January 20, 2014

January 20, 2014: Fraternal Correction


Week 2: Getting to know the Holy Family
MISUNDERSTOOD: Did Jesus have brothers and sisters?

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“He came to his native place and taught the people in their synagogue. They were astonished and said, ‘Where did this man get such wisdom and mighty deeds?  Is he not the carpenter’s son? Is not his mother named Mary and his brothers James, Joseph, Simon, and Judas? Are not his sisters all with us? Where did this man get all this?’”
Matthew 13:55-56

“His mother and his brothers arrived. Standing outside they sent word to him and called him. A crowd seated around him told him, ‘Your mother and your brothers [and your sisters] are outside asking for you.’ But he said to them in reply, ‘Who are my mother and [my] brothers?’ And looking around at those seated in the circle he said, ‘Here are my mother and my brothers. [For] whoever does the will of God is my brother and sister and mother.’”
Mark 3:31-35

“The deepening of faith in the virginal motherhood led the Church to confess Mary's real and perpetual virginity even in the act of giving birth to the Son of God made man. In fact, Christ's birth ‘did not diminish his mother's virginal integrity but sanctified it.’ And so the liturgy of the Church celebrates Mary as Aeiparthenos, the ‘Ever-virgin.’”
Catechism of the Catholic Church, no. 499

“Against this doctrine the objection is sometimes raised that the Bible mentions brothers and sisters of Jesus. The Church has always understood these passages as not referring to other children of the Virgin Mary. In fact James and Joseph, ‘brothers of Jesus,’ are the sons of another Mary, a disciple of Christ, whom St. Matthew significantly calls ‘the other Mary’. They are close relations of Jesus, according to an Old Testament expression.”
Catechism of the Catholic Church, no. 500

“Jesus is Mary's only son, but her spiritual motherhood extends to all men whom indeed he came to save: ‘the Son whom she brought forth is he whom God placed as the first-born among many brethren, that is, the faithful in whose generation and formation she co-operates with a mother's love.’”
Catechism of the Catholic Church, no. 501

“The word ‘brethren’ (Greek adelphoi) has a broader meaning than blood brothers. Since ancient Hebrew had no word for ‘cousin’, it was customary to use ‘brethren’ in the Bible for relationships other than blood brothers. In the Greek Old Testament, a ‘brother’ can be a nearly related cousin (1st Chronicles 23:21-22), a more remote kinsman (Deuteronomy 23:72nd Kings 10:13-14), an uncle or a nephew (Genesis 13:8), or the relation between men bound by covenant (2nd Samuel 1:26; see 1st Samuel 18:3). Continuing this Old Testament tradition, the New Testament often uses ‘brother’ or ‘brethren’ in this wider sense. Paul uses it as a synonym for his Israelite kinsmen in Romans 9:3. It also denotes biologically unrelated Christians in the New Covenant family of God (Romans 8:2912:1Colossians 1:2Hebrews 2:11James 1:2CCC, no. 500).”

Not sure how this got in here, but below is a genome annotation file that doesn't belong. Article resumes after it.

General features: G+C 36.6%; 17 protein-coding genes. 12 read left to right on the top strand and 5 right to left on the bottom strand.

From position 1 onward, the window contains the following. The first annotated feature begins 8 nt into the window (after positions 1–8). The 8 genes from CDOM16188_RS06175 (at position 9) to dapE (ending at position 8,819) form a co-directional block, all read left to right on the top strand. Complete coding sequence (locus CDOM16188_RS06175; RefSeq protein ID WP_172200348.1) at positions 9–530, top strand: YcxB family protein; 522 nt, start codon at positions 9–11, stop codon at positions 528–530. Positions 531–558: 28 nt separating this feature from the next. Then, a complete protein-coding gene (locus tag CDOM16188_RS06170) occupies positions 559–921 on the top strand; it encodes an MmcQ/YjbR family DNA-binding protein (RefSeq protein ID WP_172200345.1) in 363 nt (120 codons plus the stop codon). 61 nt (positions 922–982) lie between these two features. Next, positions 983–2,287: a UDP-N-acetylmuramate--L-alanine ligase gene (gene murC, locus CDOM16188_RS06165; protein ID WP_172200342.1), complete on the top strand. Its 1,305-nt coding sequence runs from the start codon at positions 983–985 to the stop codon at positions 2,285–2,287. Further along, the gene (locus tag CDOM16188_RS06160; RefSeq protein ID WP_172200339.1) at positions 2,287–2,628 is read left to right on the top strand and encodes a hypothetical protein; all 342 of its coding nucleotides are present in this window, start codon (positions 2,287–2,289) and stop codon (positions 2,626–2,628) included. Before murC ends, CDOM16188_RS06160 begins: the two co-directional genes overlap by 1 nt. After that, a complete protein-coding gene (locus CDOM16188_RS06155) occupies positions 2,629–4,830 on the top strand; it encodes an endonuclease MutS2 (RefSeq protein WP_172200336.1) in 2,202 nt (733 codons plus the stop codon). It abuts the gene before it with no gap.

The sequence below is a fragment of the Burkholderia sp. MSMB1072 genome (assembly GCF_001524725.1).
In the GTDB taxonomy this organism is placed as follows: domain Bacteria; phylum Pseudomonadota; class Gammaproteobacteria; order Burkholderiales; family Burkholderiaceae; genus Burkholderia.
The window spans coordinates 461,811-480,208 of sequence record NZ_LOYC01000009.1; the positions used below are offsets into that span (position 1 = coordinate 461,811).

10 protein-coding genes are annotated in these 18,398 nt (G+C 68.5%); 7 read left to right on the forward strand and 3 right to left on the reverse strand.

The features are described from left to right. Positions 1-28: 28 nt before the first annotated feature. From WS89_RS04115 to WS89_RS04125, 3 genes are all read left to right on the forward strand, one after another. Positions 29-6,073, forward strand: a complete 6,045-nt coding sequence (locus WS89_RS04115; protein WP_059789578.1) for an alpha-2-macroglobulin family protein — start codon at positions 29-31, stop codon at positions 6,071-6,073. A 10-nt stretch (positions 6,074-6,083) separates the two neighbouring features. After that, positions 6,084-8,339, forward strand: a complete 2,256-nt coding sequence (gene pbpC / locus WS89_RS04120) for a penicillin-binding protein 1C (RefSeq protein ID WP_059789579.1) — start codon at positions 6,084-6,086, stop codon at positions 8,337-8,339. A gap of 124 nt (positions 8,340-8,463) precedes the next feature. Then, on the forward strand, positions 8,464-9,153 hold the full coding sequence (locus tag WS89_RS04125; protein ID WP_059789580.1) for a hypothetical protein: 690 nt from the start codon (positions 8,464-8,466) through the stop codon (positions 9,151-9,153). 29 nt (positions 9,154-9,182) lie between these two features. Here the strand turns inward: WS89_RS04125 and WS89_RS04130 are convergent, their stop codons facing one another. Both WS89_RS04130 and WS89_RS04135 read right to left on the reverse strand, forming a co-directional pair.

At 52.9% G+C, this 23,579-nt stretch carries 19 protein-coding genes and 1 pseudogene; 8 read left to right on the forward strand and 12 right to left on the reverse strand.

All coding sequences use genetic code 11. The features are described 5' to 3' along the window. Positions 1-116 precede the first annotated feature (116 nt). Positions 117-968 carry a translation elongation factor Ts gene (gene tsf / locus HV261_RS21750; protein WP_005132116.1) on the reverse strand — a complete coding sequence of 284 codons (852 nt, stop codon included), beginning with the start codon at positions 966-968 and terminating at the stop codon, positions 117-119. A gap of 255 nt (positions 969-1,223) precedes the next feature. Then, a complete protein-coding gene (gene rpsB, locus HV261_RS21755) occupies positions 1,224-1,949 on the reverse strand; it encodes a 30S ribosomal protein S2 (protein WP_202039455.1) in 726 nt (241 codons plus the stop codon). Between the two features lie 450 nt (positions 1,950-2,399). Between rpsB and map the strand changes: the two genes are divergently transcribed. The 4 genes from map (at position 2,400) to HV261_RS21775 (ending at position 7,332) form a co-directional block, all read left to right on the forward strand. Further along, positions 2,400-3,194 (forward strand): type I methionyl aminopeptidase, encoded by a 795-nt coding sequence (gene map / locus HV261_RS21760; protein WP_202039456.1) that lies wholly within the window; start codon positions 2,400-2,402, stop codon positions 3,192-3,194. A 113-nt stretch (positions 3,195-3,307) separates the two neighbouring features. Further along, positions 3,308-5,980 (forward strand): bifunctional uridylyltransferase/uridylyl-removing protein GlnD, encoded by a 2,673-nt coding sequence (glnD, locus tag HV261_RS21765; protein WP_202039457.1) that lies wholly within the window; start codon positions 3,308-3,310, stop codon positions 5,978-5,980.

Scott Hahn, Curtis Mitch, and Dennis Walters, The Ignatius Catholic Study Bible New Testament 
  • Further notes from the footnote for Matthew 12:46 read: “The New Testament often mentions Jesus' brethren (13:55Mark 3:316:3Luke 8:19John 2:127:3Acts 1:14Galatians 1:19). The Church maintains, however, that Jesus' Mother, Mary, remained a virgin throughout her life. These so-called brethren of Jesus are thus his relatives but not children of Mary. Four observations support the Church's tradition: (1) These brethren are never called the children of Mary, although Jesus himself is (John 2:119:25Acts 1:14). (2) Two names mentioned, James and Joseph, are sons of a different ‘Mary’ in Matthew 27:56 (Mark 15:40). (3) It is unlikely that Jesus would entrust his Mother to the Apostle John at his Crucifixion if she had other natural sons to care for her (John 19:26-27).” 


Imagine how often Joseph and Mary would have prayed when they were misunderstood. When Mary first conceived she was misunderstood. When Joseph decided to proceed with their marriage he was misunderstood. When Jesus was rejected in the synagogue in Nazareth he was misunderstood. Read John 15:16, then read John 15:1-15. Read it a few times. Pay attention to what word or phrases “tugs” at your heart. Pay attention to all of your thoughts, feelings, and desires as you slowly read the text.

Now, prayerfully imagine the “hidden scene” of Nazareth. Imagine Mary going to the water well in Nazareth. It is merely weeks after Jesus’ birth. The small-minded gossipers of Nazareth are still whispering about Mary and Joseph and the misunderstood “circumstances” of her pregnancy.
You are there, with her. She turns to you. She asks you, “What’s on your heart today? When do you feel misunderstood?” What do you want to tell her? Listen to what she says in reply.

TODAY'S PRAYER:  “Jesus, I desire to know you in a deeply personal way. Help me to be present to you as you are present to me.”

© Fr. Mark Toups, 2014